BA is a skin infection in patients immunosuppressed by HIV infection. It is also rarely encountered in patients with other immunocompromising conditions and even in immunocompetent people. [2] The skin lesions are reddish or brown papules usually in large numbers that resemble Kaposi's sarcoma. There are only a few case reports about BA in immunocompetent individuals. [3],[4],[5],[6],[7] Our patient in this report was immunocompetent without any history of recurrent infections or usage of immunosuppressive drugs, leukemia or lymphoma. One third of the patients with BA have no known exposure to cats, suggesting that BA may also be acquired by other ways besides direct contact with these animals. [8] Only 20% of the patients with BA due to H. henselae report a preceding cat scratch or bite, compared to the 90% of those with cat-scratch disease. [9],[10] Because BA can have extensive visceral involvement, even if only cutaneous BA is evident, visceral disease should be suspected. [11] Therefore, it is necessary that in the case of each patient with angiomatosis lesions, BA also be considered in the differential diagnosis in order to prevent the development of potentially dangerous complications. Warthin-Starry staining reveals these deposits to be dense masses of short bacilli; the method also exposes argyrophilic bacilli. Clinical and histopathological findings in our patient were sufficient for the diagnosis of BA. Routinely, diagnosis has been based on the viewing of the bacilli in histological sections stained with silver dyes or through the Warthin-Starry method, as in our case. The major differential diagnoses are Kaposi's sarcoma, multiple pyogenic granuloma, multiple cherry angioma, angiokeratoma, and epithelioid hemangioma. [3],[4]

Immunohistochemical demonstration of HHV-8 is of great help in the histologic differential diagnosis of Kaposi's sarcoma. A useful diagnostic tool is the demonstration of HHV-8 in samples of patients that is negative in BA. Until recently, revealing the virus was only possible by in situ hybridization. This has been simplified by the developmentof a commercially available monoclonal antibody against the latent nuclear antigen (LNA-l) of the virus that can be used in routine practice, [12] the result of which was negative in the case of our patient. The most efficient treatment consists of erythromycin or doxycycline, for 8 to 16 weeks. However, the treatment of choice is oral erythromycin. Response to this treatment varies from case to case. A second option consists of clarithromycin or azithromycin. Response to this treatment varies from case to case. Some cases respond to treatment rapidly, within several days. [5] Others require a prolonged treatment, maybe even for several months. [3],[4],[6] Our patient was treated with oral clarithromycin 500 mg twice daily (because not response to erythromycin), and doxepin to control the severe pruritus; this resulted in significant improvement in a 3 month treatment period without any recurrence. In conclusion, although, the most common risk factor for development of BA is HIV infection but our case such as rare case reports demonstrates that BA must be kept in mind in the differential diagnosis of any papules and nodules in cases of unknown etiology, also in immunocompetent patients and HIV-negative individual. BA should be kept in mind in the differential diagnosis of any angiomatous papules in cases of unknown etiology.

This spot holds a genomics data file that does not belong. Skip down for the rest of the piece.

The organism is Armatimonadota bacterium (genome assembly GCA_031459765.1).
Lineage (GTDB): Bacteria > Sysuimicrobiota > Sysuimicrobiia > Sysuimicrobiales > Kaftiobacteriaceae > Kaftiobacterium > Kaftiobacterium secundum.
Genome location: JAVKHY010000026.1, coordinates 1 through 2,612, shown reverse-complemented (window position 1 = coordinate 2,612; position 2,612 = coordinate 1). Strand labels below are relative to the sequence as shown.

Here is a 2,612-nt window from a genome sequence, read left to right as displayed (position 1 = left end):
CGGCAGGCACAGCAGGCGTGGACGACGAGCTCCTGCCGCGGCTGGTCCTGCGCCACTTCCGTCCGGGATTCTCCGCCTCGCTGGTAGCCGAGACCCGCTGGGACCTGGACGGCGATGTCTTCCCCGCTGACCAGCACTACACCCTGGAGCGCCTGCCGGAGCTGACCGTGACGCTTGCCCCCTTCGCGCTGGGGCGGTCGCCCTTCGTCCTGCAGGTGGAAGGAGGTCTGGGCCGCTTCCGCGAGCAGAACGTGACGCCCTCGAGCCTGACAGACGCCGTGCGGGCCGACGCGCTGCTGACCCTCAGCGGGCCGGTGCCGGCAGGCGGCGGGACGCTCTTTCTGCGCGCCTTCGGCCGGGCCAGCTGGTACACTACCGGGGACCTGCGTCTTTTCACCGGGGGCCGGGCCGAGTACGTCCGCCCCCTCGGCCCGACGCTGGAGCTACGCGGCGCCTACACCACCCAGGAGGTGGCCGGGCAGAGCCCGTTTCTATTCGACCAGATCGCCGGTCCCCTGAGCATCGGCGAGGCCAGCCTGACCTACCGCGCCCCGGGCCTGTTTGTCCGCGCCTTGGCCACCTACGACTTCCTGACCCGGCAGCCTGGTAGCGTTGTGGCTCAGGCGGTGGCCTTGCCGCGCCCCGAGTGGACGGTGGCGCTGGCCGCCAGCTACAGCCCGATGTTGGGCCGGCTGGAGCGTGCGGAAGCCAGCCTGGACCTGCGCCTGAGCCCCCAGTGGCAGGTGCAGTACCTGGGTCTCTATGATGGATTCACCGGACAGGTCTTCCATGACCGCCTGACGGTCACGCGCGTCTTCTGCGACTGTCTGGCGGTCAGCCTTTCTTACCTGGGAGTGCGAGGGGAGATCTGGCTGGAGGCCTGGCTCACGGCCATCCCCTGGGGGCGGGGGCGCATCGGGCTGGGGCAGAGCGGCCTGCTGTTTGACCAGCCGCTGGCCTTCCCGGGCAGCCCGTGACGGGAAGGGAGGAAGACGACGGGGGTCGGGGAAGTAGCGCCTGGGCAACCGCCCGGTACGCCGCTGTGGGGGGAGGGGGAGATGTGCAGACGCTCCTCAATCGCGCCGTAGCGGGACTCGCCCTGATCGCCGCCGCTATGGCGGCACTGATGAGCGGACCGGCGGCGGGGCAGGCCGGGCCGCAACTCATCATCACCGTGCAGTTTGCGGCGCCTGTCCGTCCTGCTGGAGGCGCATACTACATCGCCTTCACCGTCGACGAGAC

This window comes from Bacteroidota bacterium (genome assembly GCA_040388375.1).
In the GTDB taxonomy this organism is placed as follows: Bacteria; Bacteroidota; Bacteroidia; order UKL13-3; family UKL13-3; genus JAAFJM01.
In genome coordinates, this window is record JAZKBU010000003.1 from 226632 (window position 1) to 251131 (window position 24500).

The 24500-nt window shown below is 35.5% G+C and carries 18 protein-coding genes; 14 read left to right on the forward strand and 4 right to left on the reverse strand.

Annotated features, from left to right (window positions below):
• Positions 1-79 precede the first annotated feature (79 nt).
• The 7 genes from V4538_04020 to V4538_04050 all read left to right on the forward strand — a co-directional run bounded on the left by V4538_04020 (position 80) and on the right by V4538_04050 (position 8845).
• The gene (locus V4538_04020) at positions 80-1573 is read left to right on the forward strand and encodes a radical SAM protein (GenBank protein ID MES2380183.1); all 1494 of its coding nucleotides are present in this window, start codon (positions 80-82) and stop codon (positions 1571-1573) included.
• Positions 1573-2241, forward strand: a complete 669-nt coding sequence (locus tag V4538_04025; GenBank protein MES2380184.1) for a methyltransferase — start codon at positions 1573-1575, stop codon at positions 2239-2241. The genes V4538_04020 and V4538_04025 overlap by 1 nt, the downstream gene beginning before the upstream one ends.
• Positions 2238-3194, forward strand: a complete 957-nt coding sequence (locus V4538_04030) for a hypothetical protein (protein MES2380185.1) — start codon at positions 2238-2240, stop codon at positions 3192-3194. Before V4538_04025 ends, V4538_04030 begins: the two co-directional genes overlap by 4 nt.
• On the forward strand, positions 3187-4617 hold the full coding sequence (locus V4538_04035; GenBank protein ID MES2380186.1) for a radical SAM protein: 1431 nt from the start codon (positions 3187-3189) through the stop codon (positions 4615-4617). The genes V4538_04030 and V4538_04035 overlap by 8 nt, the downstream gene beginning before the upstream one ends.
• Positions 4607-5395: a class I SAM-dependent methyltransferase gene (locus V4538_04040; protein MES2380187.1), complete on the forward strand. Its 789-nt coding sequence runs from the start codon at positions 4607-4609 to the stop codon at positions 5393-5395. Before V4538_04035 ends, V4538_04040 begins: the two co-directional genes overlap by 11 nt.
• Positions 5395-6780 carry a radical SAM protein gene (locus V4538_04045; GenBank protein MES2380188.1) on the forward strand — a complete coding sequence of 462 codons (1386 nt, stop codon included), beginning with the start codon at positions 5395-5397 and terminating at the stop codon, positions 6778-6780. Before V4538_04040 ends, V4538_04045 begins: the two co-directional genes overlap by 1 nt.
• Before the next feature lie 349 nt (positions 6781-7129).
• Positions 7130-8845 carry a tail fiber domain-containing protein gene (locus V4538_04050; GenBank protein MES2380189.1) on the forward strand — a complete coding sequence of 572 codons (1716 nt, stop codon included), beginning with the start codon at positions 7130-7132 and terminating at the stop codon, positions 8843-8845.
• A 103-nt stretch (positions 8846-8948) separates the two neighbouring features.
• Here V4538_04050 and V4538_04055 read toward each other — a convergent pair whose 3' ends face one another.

References Top

1.
Stoler MH, Bonfiglio TA, Steigbigel RT, Pereira M. An atypical subcutaneous infection associated with acquired immune deficiency syndrome. Am J Clin Pathol 1983;80:714-8.  Back to cited text no. 1
[PUBMED]    
2.
Milde P, Brunner M, Borchard F, Südhoff T, Burk M, Zumdick M, et al. Cutaneous bacillary angiomatosis in a patient with chronic lymphocytic leukemia. Arch Dermatol 1995;131:933-6.  Back to cited text no. 2
    
3.
Cockerell CJ, Bergstresser PR, Myrie-Williams C, Tierno PM. Bacillary epithelioid angiomatosis occurring in an immunocompetent individual. Arch Dermatol 1990;126:787-90.  Back to cited text no. 3
    
4.
Karaka M, Baba M, Aksungur VL, Homan S, Memiso lu HR, Uuz A. Bacillary angiomatosis on a region of burned skin in a immunocompetent patient. Br J Dermatol 2000;143:609-11.  Back to cited text no. 4
    
5.
Gangopadhyay AK, Sharma PK. Bacillary angiomatosis in an immune-competent patient. Indian J Dermatol Venereol Leprol 2001;67:37-8.  Back to cited text no. 5
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6.
Albayrak A, Albayrak Y, Unal D, Atasoy M, Uyanik MH. A case of bacillary angiomatosis developed at a burn site. Indian J Dermatol Venereol Leprol 2012;78:121.  Back to cited text no. 6
[PUBMED]  Medknow Journal  
7.
Bernabeu-Wittel J, Luque R, Corbi R, Mantrana-Bermejo M, Navarrete M, Vallejo A, et al. Bacillary angiomatosis with atypical clinical presentation in an immunocompetent patient. Indian J Dermatol Venereol Leprol 2010;76:682-5.  Back to cited text no. 7
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8.
Tappero JW, Mohle-Boetani J, Koehler JE, Swaminathan B, Berger TG, LeBoit PE, et al. The epidemiology of bacillary angiomatosis and bacillary peliosis. JAMA 1993;269:770-5.  Back to cited text no. 8
    
9.
Chomel BB, Kasten RW, Floyd-Hawkins K, Chi B, Yamamoto K, Roberts-Wilson J, et al. Experimental transmission of Bartonella Henselae by the cat flea. J Clin Microbiol 1996;34:1952-6.  Back to cited text no. 9
    
10.
Koehler JE, Sanchez MA, Garrido CS, Whitfeld MJ, Chen FM, Berger TG, et al. Molecular epidemiology of bartonella infections in patients with bacillary angiomatosis-peliosis. N Engl J Med 1997;337:1876-83.  Back to cited text no. 10
    
11.
Adal KA, Cockerell CJ, Petri WA Jr. Cat scratch disease, bacillary angiomatosis, and other infections due to Rochalimaea. N Engl J Med 1994;330:1509-15.  Back to cited text no. 11
    
12.
Cheuk W, Wong KO, Wong CS, Dinkel JE, Ben-Dor D, Chan JK. Immunostaining for human herpesvirus 8 latent nuclear antigen-1 helps distinguish Kaposi sarcoma from its mimickers. Am J Clin Pathol 2004;121:335-42.  Back to cited text no. 12
    

What is new?
We report a very rare case of bacillary angiomatosis in an mmunocompetent 26-year-old woman with no history of exposure to cats, and with atypical clinical features (very pruritic vascular papules and nodules with ulceration and hemorrhage on the right arm and fingers).


    Figures

  [Figure 1], [Figure 2], [Figure 3], [Figure 4]